Pratt Podcasts

Brown Lecture: Gail Lumet Buckley, The Black Calhouns: From Civil War to Civil Rights with One African American Family

Brown Lecture: Gail Lumet Buckley, The Black Calhouns: From Civil War to Civil Rights with One African American Family

In The Black Calhouns, Gail Lumet Buckley -- daughter of Lena Horne -- delves deep into her family history, detailing the experiences of an extraordinary African American family from Civil War to Civil Rights. Beginning with her great-great grandfather Moses Calhoun, a house slave who used the rare advantage of his education to become a successful businessman in postwar Atlanta, Buckley follows her family's two branches: one that stayed in the South, and the other that settled in Brooklyn.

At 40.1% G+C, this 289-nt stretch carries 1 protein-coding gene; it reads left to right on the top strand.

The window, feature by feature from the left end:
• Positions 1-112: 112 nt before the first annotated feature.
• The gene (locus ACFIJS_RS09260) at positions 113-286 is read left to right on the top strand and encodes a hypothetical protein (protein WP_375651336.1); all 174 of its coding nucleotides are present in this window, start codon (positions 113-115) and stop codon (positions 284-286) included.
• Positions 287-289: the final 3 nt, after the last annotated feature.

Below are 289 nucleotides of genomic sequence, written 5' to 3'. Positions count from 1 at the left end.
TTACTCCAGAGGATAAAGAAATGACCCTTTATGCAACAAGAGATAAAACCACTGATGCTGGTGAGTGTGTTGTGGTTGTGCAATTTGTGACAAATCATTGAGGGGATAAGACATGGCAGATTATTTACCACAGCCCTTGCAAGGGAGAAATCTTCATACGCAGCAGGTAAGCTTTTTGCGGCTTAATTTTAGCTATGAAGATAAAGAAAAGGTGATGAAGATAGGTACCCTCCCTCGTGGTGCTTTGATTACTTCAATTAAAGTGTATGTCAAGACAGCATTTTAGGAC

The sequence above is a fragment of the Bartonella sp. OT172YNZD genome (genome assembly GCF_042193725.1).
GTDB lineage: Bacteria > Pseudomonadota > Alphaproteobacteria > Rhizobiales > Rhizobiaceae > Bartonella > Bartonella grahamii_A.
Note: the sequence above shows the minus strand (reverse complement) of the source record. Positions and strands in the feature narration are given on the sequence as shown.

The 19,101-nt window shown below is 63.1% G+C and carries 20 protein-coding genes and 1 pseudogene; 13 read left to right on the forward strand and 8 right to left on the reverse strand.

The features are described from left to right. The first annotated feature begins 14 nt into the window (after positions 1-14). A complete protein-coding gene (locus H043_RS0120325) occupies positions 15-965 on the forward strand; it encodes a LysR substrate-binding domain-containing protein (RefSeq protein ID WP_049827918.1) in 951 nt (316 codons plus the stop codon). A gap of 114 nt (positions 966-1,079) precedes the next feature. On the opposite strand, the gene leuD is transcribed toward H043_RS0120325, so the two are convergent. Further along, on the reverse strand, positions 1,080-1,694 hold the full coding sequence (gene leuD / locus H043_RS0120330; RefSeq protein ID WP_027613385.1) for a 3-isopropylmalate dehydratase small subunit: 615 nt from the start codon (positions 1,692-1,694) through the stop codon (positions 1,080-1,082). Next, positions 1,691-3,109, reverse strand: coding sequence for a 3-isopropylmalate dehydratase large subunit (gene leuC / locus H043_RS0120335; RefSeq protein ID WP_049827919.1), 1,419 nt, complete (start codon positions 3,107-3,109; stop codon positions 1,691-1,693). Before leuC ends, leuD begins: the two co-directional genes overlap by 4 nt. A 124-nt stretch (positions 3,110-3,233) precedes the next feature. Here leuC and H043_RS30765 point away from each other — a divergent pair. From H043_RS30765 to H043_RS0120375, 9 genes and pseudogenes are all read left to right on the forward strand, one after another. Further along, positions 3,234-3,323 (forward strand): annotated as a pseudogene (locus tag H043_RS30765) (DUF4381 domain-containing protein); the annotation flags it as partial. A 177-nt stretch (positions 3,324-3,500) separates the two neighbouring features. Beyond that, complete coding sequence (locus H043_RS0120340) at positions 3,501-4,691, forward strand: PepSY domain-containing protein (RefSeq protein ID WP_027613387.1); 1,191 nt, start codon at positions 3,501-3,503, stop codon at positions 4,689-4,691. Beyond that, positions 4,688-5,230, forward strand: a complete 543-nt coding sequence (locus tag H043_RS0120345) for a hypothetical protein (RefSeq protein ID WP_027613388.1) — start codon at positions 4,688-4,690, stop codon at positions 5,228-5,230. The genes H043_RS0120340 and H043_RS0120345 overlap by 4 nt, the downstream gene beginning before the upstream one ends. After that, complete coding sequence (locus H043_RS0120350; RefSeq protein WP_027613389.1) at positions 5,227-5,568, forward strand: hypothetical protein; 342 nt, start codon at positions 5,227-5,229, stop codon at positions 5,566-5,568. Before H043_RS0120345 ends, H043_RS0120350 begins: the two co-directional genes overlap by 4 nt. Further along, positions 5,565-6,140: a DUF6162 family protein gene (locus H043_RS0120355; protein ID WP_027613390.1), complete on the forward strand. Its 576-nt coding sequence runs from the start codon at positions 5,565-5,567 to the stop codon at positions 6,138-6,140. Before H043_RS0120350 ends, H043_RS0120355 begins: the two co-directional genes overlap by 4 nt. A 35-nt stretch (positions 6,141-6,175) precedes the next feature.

Through the lens of her relatives' momentous lives, Buckley examines major events throughout American history. From Atlanta during Reconstruction and the rise of Jim Crow, from the two World Wars to New York City during the Harlem Renaissance and then the Civil Rights Movement, this ambitious, brilliant family witnessed and participated in the most crucial events of the 19th and 20th centuries. Combining personal and national history, The Black Calhouns is a vibrant portrait of six generations during dynamic times of struggle and triumph.

Gail Lumet Buckley is the author of American Patriots: The Story of Blacks in the Military from the Revolution to Desert Storm and The Hornes: An American Family, which became a PBS "American Masters" documentary.

The Brown Lecture Series is supported by a generous grant from the Eddie C. and C. Sylvia Brown Foundation.

Recorded On: Tuesday, March 8, 2016